Ketamine – biography of a space agent

Ketamine is both a powerful hallucinogenic drug and an effective anaesthetic that can create striking out-of-body experiences.

The history of ‘Taming the Ketamine Tiger’ is recounted by the doctor who has been most involved in researching and understanding the curious compound in an open-access article published in Anesthesiology.

The author is the wonderfully named Edward Domino who was one of the first people to study both the pain killing and mind bending effects of ketamine.

His article recounts the history of the compound from its discovery, to its use in surgery, to its deployment in the Vietnam war and its championing by the consciousness exploring counter-culture.

The paper is written for fellow pharmacologists and so has some fairly technical parts (the section ‘Ketamine Pharmacology’ is probably best skipped if you’re not into the gritty details of how it affects the body and brain) but also has some wonderful personal recollections and anecdotes from the drug’s history.

About 1978, the prominent physician, researcher, and mystic John C. Lilly, M.D. (1915–2001), self-administered ketamine to induce an altered state of consciousness. He summarized his many unique experiences as “a peeping Tom at the keyhole of eternity.” These included sensory deprivation while submerged in a water tank, communication with dolphins, and seduction by repeated ketamine use.

In 1978, Moore and Alltounian reported on their personal ketamine use. Marcia Moore was a celebrated yoga teacher, Howard Alltounian, M.D., a respected clinical anesthesiologist. They reportedly got high on ketamine together and after two ketamine “trips” fell in love and became engaged after 1 week. They felt they were “pioneering a new path to consciousness.” Ms. Moore was called the priestess of the Goddess Ketamine. She took the drug daily and apparently developed tolerance.

For her, ketamine was a seductress, not a goddess. Her husband warned her of its dangers. She slept only a few hours each night. She agreed that she was wrong about a lot of things and was “going to stay with it until it is tamed.” However, Moore was unable to tame the ketamine tiger and in January 1979 disappeared. The assumption was that she injected herself with ketamine and froze to death in a forest.

You can read the full article here although it’s not clear to me that the link is stable enough to be archived, in which case the DOI entry points here although you may need to do some clicking through to find the full text.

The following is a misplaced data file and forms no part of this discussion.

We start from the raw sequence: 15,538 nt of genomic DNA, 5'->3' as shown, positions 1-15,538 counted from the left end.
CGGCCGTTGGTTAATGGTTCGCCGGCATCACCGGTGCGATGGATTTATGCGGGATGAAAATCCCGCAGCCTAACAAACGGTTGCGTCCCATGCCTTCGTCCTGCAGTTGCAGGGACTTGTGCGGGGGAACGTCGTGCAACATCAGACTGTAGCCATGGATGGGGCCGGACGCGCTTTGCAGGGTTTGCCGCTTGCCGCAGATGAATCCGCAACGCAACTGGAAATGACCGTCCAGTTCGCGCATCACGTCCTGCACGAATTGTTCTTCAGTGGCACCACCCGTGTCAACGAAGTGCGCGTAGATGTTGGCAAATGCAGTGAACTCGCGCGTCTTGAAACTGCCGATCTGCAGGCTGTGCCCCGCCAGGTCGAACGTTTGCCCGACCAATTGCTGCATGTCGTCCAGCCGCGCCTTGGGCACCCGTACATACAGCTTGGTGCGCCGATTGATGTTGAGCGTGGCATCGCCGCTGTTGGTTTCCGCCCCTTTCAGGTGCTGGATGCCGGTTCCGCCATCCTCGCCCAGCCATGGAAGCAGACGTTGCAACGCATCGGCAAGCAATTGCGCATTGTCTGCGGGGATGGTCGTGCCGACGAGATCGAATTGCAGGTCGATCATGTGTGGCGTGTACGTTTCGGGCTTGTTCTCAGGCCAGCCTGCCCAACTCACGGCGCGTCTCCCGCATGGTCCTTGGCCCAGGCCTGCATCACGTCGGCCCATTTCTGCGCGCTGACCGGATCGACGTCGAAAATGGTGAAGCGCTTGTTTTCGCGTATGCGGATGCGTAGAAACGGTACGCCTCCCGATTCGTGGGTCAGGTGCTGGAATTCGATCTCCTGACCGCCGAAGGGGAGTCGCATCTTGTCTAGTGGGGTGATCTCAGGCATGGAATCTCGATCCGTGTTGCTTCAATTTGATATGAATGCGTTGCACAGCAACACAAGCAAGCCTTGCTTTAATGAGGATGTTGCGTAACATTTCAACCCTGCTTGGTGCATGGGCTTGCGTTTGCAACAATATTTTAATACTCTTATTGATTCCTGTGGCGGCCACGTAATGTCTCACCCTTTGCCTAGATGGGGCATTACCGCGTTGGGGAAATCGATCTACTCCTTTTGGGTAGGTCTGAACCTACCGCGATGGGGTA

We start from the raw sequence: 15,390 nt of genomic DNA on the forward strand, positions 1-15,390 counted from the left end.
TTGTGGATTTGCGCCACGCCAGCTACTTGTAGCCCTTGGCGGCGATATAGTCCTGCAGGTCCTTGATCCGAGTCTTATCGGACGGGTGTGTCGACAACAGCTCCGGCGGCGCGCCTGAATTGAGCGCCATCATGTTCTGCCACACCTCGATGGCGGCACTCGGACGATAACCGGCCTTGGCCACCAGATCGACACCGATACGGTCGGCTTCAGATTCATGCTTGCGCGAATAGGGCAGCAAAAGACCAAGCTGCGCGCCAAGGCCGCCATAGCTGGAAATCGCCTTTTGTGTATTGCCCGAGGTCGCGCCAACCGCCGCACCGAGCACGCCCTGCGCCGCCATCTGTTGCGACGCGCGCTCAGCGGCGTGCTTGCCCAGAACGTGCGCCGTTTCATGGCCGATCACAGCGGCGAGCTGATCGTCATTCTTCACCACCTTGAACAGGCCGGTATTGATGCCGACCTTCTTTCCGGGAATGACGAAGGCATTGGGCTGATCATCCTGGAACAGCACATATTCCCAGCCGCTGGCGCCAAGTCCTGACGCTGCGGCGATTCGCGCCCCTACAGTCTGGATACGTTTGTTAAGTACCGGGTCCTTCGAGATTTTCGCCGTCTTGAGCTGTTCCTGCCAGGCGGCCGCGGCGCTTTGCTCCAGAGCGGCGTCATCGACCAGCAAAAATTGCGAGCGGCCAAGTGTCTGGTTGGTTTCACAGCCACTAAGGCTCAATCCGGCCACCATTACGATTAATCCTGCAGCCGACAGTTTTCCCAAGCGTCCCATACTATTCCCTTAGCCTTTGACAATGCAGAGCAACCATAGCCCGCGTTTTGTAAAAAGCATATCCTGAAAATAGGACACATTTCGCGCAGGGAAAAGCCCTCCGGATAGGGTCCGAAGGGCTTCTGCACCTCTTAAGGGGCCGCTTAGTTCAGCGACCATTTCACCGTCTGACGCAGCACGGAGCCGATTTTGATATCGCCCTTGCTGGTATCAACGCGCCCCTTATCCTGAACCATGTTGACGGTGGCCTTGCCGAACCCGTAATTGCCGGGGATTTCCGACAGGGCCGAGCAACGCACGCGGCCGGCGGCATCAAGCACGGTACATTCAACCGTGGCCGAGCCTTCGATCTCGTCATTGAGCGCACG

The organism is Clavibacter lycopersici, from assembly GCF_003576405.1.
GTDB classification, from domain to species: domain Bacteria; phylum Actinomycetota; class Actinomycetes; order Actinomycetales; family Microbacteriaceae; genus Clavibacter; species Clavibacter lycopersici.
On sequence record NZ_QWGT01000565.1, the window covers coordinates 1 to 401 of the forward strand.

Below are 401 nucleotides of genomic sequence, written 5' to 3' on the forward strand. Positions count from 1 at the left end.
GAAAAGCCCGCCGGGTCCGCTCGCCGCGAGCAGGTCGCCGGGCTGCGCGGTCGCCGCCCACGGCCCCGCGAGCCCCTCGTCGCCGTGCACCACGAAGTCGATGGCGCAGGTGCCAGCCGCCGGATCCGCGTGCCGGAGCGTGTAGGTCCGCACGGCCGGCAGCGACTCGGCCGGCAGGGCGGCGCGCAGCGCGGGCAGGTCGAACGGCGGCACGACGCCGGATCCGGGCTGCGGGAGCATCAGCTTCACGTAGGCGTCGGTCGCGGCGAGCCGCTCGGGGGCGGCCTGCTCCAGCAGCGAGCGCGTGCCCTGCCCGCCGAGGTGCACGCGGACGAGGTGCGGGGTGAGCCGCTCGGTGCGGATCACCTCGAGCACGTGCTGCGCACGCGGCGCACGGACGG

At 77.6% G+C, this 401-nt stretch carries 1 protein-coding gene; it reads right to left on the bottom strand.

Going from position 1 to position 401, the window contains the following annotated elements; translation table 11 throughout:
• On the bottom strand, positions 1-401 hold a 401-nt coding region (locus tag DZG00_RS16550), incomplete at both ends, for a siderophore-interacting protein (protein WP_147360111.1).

Anyway, a fascinating look back at a complex compound from the man at the centre of its science.
 

Link to ‘Taming the Ketamine Tiger’ in Anesthesiology.
Link to DOI entry for same.

4 Comments

  1. Emmy
    Posted May 2, 2011 at 12:40 am | Permalink

    It’s interesting how enamoured people are with this drug. In veterinary practice an increasing number of doctors, especially pain management specialists, object to its use in cats because of the horrid hallucinations and shuffling behaviors we see. It is not considered a “smooth” recovery in any case and my cat especially had a bad reaction to it (although he already has a seizure disorder). I subsequently assumed humans would have a bad trip as well.

    • Posted May 2, 2011 at 9:53 pm | Permalink

      I think that says a great deal about the extent to which we can apply animal findings to humans.

      That is most certainly not to say that it is safe but that our understanding of psychological effects must be based on observation of humans, not animals.

    • Jackie
      Posted May 27, 2011 at 4:59 am | Permalink

      whaaat?? you can have a seriously bad trip on K, it happens all the time, even with the same people and the same stuff, if you’re going to use K for fun you have to be careful or you will end up like the cat, seriously.

  2. Esther
    Posted August 16, 2011 at 6:54 pm | Permalink

    Wallace D Winters studied K neuropharmacology. Describes it as not being an anesthetic agent. It produces elevation in blood pressure, muscle relaxation, and hallucinatios. It increases discharge in amygdaloid nuclei but not analgesia. After the acute effect, amnesia.


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